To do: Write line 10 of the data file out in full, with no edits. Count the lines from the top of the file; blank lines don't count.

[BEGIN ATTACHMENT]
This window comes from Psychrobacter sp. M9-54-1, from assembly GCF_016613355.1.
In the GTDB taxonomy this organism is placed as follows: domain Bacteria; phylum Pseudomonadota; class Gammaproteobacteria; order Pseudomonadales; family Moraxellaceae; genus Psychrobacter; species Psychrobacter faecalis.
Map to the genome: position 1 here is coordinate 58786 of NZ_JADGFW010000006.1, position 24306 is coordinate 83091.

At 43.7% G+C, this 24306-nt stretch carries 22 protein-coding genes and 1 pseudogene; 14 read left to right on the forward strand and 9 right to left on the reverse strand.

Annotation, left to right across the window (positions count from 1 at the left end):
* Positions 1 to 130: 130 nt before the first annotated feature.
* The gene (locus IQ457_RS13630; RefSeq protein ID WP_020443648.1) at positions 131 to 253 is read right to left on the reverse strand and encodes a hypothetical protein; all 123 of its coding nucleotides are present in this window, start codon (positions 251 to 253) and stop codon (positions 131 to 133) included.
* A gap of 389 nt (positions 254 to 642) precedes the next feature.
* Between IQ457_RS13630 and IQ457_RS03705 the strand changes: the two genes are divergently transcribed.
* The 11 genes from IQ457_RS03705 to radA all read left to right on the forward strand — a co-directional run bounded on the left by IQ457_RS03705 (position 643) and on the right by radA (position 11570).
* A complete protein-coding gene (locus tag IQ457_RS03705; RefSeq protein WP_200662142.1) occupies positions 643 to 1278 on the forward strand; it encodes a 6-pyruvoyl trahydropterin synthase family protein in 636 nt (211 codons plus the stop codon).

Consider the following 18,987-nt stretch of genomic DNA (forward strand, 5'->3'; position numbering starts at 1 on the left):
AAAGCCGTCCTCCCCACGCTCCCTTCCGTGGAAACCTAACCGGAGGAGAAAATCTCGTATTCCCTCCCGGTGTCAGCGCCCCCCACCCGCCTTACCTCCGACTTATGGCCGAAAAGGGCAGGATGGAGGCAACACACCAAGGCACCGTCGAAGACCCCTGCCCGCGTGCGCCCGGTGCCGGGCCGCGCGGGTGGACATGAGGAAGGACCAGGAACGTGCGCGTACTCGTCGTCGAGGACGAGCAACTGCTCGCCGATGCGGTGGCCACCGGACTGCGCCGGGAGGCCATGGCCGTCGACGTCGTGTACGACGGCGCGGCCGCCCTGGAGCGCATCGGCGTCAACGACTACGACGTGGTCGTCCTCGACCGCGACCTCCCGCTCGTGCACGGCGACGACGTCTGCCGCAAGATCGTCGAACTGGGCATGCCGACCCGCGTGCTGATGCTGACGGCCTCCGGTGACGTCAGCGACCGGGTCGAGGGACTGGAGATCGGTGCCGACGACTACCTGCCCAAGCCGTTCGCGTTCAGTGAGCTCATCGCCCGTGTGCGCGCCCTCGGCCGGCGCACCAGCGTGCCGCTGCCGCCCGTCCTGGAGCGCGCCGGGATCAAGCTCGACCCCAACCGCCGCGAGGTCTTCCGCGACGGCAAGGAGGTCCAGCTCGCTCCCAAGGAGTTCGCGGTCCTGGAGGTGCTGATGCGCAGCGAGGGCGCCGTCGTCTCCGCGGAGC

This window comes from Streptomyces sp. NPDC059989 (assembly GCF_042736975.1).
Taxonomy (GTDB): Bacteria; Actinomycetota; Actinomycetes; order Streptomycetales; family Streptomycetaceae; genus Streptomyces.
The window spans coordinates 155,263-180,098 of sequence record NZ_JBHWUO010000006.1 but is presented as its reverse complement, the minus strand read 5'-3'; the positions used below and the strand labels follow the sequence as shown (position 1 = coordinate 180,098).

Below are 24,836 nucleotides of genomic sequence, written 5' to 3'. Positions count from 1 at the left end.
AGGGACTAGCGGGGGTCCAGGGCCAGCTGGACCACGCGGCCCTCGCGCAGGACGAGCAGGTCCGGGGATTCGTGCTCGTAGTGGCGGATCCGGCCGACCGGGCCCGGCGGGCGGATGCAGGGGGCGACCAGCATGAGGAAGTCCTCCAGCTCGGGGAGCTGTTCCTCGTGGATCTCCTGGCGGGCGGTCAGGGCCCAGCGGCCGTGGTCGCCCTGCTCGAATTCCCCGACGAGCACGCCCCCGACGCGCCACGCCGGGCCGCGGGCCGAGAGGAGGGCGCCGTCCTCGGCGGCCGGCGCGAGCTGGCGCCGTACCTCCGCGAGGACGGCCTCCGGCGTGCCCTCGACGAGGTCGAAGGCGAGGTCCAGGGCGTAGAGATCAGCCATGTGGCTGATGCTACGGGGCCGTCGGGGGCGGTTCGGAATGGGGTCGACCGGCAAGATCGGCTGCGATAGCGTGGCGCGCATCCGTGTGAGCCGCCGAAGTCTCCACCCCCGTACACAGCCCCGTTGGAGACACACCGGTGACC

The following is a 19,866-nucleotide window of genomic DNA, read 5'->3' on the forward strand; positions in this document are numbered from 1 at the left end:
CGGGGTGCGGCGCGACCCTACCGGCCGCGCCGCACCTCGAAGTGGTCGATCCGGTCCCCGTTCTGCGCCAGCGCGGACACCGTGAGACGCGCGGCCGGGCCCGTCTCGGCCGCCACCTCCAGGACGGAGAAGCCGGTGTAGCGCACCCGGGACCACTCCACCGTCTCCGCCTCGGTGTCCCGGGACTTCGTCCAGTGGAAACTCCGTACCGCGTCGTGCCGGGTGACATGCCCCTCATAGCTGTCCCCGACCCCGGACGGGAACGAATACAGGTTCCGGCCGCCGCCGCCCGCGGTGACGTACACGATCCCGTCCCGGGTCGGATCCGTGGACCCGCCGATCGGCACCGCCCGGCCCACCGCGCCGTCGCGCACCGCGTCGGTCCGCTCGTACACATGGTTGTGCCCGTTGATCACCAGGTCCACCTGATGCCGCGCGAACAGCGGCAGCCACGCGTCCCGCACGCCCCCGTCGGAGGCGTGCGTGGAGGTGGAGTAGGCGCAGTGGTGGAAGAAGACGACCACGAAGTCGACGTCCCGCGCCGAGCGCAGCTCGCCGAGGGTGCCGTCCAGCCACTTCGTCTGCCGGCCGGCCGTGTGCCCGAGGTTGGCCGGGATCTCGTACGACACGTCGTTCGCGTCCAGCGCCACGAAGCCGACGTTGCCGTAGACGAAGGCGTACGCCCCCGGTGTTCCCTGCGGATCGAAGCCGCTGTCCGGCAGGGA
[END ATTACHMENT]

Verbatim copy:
* The 11 genes from IQ457_RS03705 to radA all read left to right on the forward strand — a co-directional run bounded on the left by IQ457_RS03705 (position 643) and on the right by radA (position 11570).